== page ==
“I became a quadriplegic while wakeskating because the boat driver was negligent.” Which case won?
Inexperienced wakeskater towed by boat on Tweed River
On the 18th of November 2007, a man who intended to go wakeskating met a boat driver at a wharf on the Tweed River, in northern NSW, where a boat was moored.
It was intended that the boat driver would drive the boat, along with an observer, while the man would be towed behind, either on a wakeboard or a wakeskate. (In wakeboarding the rider’s feet are attached to the board, whereas in wakeskating they are not.)
The man was initially towed behind the boat on a wakeboard. He got up on the wakeboard several times, falling off twice. The boat was then stopped and the man switched from a wakeboard to a wakeskate. The man had never wakeskated before.
Wakeskater suffers spinal cord injury after falling
The man attempted to get on the wakeskate twice, but fell almost immediately on each attempt. On the third attempt the man had moved between 15 to 100 metres on the wakeskate when he fell forwards, falling into the water headfirst. As a result he suffered C6 tetraplegia, a spinal cord injury which left him a quadriplegic.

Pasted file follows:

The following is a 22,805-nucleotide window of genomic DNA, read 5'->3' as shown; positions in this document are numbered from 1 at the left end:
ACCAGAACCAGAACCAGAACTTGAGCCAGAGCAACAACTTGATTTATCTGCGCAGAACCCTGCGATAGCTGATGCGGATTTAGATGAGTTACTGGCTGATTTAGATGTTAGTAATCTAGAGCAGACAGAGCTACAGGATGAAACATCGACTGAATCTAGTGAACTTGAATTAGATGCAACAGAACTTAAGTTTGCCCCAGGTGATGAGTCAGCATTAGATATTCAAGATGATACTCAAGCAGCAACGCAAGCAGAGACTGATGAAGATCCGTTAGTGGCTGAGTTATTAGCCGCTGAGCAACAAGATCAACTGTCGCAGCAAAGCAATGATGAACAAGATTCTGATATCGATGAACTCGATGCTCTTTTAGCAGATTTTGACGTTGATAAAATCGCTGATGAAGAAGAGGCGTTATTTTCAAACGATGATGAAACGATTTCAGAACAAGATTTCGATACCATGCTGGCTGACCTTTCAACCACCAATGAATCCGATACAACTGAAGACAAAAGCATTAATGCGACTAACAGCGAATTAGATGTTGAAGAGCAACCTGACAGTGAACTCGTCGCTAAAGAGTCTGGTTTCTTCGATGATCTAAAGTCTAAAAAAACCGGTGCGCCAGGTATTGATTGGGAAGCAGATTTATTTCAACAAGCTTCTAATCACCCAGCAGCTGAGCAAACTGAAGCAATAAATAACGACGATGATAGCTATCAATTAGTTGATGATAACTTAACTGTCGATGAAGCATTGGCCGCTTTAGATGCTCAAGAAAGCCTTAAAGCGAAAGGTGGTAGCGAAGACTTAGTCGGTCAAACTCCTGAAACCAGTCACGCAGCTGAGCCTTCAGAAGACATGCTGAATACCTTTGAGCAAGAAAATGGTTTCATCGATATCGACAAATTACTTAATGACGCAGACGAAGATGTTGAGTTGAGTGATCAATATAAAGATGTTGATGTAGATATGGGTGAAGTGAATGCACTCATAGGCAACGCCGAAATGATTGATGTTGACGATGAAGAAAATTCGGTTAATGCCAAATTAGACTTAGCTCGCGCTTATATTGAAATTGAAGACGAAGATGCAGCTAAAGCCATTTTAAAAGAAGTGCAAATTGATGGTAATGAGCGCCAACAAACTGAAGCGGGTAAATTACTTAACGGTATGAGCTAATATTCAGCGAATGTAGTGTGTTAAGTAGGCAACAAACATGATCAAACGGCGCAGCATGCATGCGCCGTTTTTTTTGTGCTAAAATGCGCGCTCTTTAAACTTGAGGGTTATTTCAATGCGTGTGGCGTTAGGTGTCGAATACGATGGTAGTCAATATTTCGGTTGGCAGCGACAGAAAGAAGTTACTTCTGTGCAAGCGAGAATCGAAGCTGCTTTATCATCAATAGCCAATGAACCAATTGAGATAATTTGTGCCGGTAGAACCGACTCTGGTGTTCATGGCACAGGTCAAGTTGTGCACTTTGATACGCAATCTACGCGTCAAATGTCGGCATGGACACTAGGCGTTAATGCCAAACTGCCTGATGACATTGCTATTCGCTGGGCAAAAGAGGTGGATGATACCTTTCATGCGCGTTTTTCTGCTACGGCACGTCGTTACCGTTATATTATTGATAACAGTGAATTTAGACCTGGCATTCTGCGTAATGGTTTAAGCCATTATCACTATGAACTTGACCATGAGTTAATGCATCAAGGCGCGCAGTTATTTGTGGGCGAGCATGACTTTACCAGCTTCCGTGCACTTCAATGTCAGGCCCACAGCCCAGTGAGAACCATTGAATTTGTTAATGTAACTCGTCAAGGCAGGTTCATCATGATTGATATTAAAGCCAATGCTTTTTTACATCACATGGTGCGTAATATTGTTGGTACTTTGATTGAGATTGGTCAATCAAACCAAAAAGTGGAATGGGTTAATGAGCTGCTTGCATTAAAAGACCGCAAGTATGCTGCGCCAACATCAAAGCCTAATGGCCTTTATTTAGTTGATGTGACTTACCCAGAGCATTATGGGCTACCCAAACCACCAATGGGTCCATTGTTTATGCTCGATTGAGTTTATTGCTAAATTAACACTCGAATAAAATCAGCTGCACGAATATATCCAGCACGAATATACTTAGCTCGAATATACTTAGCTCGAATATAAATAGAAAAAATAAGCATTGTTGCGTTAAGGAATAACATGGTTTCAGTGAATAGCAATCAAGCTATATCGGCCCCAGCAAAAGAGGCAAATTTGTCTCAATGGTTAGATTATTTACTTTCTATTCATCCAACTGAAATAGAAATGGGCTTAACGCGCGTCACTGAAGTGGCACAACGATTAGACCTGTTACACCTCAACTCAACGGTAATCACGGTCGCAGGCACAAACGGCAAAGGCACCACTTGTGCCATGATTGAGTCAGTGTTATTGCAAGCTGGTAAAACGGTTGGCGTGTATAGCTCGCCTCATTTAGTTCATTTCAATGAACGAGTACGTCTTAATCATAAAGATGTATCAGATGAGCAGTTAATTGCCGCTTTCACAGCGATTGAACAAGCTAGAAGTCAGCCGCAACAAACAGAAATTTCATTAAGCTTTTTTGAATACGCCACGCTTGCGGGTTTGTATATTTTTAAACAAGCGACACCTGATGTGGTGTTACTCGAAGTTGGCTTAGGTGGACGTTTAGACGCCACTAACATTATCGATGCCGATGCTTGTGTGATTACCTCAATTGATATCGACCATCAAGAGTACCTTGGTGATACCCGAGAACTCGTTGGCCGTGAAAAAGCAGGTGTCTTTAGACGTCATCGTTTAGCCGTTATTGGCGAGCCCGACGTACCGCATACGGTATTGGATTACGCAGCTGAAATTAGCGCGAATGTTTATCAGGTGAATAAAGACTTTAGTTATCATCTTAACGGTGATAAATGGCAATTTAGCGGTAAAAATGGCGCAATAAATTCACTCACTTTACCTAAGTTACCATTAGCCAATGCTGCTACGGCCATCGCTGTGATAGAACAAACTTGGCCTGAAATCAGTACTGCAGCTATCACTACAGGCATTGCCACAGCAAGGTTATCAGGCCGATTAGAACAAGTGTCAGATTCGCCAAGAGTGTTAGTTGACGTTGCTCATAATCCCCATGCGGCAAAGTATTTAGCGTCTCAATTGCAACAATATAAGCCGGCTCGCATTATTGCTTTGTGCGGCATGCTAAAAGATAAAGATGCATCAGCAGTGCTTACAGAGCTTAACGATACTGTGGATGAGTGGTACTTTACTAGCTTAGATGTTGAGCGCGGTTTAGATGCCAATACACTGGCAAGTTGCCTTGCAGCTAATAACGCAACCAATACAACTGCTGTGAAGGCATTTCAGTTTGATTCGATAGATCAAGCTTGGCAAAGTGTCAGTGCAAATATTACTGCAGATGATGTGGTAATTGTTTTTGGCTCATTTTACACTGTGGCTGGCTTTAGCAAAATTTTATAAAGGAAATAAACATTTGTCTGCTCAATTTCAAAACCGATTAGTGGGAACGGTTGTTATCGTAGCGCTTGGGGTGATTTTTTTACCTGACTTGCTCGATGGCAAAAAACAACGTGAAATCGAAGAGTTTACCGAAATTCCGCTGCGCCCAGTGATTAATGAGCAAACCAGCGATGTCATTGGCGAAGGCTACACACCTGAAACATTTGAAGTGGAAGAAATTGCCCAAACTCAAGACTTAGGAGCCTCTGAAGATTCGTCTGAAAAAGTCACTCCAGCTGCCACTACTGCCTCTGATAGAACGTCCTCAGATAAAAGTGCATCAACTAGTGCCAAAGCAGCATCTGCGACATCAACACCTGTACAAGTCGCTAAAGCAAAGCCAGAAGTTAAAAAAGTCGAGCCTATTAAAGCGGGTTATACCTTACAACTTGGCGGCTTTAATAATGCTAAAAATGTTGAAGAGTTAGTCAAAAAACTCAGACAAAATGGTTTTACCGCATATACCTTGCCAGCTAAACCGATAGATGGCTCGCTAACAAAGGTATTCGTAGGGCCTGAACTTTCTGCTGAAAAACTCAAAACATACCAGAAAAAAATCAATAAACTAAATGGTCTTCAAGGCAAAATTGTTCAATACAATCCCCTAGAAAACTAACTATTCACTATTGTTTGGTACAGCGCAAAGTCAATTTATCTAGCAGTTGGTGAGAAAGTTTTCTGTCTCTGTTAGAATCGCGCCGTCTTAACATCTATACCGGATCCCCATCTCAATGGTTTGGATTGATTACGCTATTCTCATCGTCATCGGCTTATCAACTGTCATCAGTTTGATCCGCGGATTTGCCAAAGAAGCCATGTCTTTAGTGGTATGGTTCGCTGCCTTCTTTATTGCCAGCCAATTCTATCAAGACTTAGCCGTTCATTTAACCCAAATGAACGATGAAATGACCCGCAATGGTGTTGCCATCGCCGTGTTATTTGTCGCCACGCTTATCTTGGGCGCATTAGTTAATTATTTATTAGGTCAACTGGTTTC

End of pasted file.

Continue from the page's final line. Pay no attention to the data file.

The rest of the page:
Bystanders came to the aid of the man and attempted to bring him to the surface. An ambulance was called.
The man did not have any memory of what occurred immediately after the fall. He could recall there were people who were standing in the water assisting him and that the person nearest to him had water up to his belly button.
A witness who was 12 years old at the time of the incident gave evidence that he saw the accident and its aftermath. He said that the water was waist deep where the man fell and denied that the man had moved in the water or had been moved by anyone else.
Wakeskater takes legal action against boat driver
The wakeskater sued the driver of the boat which was towing him, claiming it had been driven negligently outside the navigation channel into dangerously shallow water, causing the catastrophic injury which he suffered. The boat driver denied negligence.
It was up to the court to decide whether the boat driver was indeed negligent and liable to pay damages to the wakeskater.